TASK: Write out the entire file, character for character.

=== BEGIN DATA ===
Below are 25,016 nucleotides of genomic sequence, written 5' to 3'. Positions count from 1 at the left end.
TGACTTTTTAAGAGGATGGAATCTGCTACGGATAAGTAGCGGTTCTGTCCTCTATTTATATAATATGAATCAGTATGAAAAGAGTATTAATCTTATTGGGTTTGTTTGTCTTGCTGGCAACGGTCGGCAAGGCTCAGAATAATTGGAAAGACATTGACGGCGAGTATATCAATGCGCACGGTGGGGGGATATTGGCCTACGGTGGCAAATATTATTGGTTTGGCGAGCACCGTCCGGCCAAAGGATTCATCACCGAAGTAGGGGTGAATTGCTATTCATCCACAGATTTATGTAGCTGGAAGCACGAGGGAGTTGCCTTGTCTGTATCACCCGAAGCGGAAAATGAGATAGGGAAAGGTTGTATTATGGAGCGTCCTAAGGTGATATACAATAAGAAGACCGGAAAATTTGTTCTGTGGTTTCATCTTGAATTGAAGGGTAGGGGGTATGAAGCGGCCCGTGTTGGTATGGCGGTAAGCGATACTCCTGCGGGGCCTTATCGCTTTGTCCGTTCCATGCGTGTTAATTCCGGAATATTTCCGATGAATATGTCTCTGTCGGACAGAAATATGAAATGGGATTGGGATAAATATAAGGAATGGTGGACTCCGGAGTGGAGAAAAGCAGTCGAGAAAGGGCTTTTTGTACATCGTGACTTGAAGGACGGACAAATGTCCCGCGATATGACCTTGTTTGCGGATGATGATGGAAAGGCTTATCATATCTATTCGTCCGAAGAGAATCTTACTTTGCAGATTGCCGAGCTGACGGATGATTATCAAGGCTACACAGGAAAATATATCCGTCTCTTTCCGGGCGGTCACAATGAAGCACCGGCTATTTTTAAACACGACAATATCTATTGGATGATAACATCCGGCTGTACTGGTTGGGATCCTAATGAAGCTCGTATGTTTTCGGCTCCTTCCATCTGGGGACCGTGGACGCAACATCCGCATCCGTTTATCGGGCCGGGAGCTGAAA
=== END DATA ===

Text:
Below are 25,016 nucleotides of genomic sequence, written 5' to 3'. Positions count from 1 at the left end.
TGACTTTTTAAGAGGATGGAATCTGCTACGGATAAGTAGCGGTTCTGTCCTCTATTTATATAATATGAATCAGTATGAAAAGAGTATTAATCTTATTGGGTTTGTTTGTCTTGCTGGCAACGGTCGGCAAGGCTCAGAATAATTGGAAAGACATTGACGGCGAGTATATCAATGCGCACGGTGGGGGGATATTGGCCTACGGTGGCAAATATTATTGGTTTGGCGAGCACCGTCCGGCCAAAGGATTCATCACCGAAGTAGGGGTGAATTGCTATTCATCCACAGATTTATGTAGCTGGAAGCACGAGGGAGTTGCCTTGTCTGTATCACCCGAAGCGGAAAATGAGATAGGGAAAGGTTGTATTATGGAGCGTCCTAAGGTGATATACAATAAGAAGACCGGAAAATTTGTTCTGTGGTTTCATCTTGAATTGAAGGGTAGGGGGTATGAAGCGGCCCGTGTTGGTATGGCGGTAAGCGATACTCCTGCGGGGCCTTATCGCTTTGTCCGTTCCATGCGTGTTAATTCCGGAATATTTCCGATGAATATGTCTCTGTCGGACAGAAATATGAAATGGGATTGGGATAAATATAAGGAATGGTGGACTCCGGAGTGGAGAAAAGCAGTCGAGAAAGGGCTTTTTGTACATCGTGACTTGAAGGACGGACAAATGTCCCGCGATATGACCTTGTTTGCGGATGATGATGGAAAGGCTTATCATATCTATTCGTCCGAAGAGAATCTTACTTTGCAGATTGCCGAGCTGACGGATGATTATCAAGGCTACACAGGAAAATATATCCGTCTCTTTCCGGGCGGTCACAATGAAGCACCGGCTATTTTTAAACACGACAATATCTATTGGATGATAACATCCGGCTGTACTGGTTGGGATCCTAATGAAGCTCGTATGTTTTCGGCTCCTTCCATCTGGGGACCGTGGACGCAACATCCGCATCCGTTTATCGGGCCGGGAGCTGAAA